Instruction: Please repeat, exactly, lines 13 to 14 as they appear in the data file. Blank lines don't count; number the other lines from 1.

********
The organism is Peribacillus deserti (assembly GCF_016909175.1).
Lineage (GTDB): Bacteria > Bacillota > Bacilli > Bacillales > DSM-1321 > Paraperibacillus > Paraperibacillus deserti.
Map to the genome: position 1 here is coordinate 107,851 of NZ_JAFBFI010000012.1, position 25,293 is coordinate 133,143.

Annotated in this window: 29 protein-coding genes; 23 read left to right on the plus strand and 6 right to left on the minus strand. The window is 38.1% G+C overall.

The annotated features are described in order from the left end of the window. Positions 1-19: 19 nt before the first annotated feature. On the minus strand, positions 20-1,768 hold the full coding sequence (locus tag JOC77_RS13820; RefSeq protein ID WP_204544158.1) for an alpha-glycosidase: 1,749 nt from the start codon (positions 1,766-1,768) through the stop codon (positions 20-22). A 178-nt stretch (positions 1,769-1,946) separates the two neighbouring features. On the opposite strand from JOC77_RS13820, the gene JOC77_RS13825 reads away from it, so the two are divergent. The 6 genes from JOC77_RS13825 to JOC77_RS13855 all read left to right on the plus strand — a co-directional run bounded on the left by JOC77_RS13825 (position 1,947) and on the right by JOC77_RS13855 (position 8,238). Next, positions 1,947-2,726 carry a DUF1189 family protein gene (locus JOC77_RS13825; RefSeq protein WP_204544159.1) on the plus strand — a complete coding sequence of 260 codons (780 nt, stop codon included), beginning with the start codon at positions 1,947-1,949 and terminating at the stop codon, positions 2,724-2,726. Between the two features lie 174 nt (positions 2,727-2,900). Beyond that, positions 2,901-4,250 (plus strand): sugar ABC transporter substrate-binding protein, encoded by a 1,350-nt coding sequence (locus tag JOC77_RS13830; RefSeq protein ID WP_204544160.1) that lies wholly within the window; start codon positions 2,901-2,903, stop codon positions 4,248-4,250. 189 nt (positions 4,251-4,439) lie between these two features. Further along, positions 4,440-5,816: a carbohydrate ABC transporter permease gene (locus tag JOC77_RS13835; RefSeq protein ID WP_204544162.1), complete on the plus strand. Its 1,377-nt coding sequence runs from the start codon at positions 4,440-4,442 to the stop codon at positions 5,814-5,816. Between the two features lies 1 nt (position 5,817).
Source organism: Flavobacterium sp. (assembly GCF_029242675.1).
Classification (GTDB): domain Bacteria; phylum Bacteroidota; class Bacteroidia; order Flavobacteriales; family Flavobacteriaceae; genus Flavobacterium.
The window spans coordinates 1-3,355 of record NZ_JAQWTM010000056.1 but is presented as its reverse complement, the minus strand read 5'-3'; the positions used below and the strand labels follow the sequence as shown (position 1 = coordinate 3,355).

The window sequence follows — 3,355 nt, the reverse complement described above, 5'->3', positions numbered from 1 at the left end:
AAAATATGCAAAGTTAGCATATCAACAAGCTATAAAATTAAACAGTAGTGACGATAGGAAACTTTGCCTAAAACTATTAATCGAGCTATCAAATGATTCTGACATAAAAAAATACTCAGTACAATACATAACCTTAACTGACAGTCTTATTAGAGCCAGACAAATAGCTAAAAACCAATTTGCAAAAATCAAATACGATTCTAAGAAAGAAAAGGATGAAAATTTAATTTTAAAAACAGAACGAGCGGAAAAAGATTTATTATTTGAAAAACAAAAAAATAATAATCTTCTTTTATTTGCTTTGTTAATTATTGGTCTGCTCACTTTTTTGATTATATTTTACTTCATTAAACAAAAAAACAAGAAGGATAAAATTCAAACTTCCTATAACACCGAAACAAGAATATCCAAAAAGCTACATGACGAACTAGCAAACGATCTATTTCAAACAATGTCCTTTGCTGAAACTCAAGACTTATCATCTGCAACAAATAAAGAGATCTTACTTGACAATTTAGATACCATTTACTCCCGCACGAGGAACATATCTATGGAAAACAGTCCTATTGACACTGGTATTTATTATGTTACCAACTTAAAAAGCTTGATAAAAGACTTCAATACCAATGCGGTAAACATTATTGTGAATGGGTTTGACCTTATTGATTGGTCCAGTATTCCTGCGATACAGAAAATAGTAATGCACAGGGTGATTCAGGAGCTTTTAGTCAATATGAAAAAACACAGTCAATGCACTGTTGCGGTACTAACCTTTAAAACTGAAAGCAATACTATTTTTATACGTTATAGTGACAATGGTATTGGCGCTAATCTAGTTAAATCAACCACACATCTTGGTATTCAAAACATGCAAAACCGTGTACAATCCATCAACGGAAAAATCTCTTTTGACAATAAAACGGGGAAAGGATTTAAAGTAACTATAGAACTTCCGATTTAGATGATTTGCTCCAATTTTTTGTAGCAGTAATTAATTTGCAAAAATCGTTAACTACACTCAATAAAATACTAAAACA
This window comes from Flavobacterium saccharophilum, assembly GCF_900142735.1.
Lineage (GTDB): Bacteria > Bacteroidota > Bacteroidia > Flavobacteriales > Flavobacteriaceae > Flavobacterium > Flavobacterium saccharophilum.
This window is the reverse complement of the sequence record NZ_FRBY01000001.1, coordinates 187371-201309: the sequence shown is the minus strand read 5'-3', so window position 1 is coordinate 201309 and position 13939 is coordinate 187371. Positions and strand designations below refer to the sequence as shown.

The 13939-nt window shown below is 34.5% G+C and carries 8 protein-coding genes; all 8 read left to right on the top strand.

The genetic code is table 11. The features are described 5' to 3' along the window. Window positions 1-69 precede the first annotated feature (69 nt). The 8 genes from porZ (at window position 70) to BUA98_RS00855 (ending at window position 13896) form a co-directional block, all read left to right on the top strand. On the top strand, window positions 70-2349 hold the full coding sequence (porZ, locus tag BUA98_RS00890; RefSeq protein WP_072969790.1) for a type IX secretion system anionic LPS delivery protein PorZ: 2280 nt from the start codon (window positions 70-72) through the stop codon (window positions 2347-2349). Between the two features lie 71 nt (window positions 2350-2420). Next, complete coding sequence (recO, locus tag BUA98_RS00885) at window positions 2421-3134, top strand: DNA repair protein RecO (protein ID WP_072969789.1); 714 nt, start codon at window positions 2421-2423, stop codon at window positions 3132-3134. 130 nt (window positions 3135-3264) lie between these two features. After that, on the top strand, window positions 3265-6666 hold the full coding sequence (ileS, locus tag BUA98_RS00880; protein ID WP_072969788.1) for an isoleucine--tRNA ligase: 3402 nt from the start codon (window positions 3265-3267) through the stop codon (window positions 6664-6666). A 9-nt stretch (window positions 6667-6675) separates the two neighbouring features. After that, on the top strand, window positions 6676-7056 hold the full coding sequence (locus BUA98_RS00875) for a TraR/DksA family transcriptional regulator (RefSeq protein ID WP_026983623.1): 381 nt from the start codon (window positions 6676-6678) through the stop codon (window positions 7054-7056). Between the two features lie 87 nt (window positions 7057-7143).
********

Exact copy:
This window is the reverse complement of the sequence record NZ_FRBY01000001.1, coordinates 187371-201309: the sequence shown is the minus strand read 5'-3', so window position 1 is coordinate 201309 and position 13939 is coordinate 187371. Positions and strand designations below refer to the sequence as shown.

The 13939-nt window shown below is 34.5% G+C and carries 8 protein-coding genes; all 8 read left to right on the top strand.